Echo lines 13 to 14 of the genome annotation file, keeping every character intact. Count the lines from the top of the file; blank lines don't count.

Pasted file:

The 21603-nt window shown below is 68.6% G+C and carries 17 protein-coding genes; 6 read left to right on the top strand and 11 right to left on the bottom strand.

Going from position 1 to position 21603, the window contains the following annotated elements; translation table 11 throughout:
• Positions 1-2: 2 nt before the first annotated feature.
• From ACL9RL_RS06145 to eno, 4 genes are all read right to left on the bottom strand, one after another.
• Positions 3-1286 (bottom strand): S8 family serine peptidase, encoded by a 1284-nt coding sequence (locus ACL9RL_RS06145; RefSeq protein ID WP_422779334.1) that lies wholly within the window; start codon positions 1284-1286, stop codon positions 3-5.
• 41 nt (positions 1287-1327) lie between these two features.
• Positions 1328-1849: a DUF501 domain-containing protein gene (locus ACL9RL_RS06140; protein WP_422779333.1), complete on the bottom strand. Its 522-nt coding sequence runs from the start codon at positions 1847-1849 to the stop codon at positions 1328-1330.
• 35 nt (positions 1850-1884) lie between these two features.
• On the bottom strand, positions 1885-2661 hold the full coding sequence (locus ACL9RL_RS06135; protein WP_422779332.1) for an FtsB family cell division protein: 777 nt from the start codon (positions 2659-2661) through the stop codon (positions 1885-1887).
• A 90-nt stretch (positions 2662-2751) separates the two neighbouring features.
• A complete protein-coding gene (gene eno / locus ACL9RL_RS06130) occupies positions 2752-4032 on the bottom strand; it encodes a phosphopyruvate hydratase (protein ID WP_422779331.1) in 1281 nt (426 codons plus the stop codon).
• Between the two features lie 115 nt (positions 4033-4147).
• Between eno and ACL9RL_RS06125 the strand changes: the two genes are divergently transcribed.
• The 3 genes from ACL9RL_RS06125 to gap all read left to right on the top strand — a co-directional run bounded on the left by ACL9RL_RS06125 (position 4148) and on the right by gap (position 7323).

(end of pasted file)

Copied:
• Between eno and ACL9RL_RS06125 the strand changes: the two genes are divergently transcribed.
• The 3 genes from ACL9RL_RS06125 to gap all read left to right on the top strand — a co-directional run bounded on the left by ACL9RL_RS06125 (position 4148) and on the right by gap (position 7323).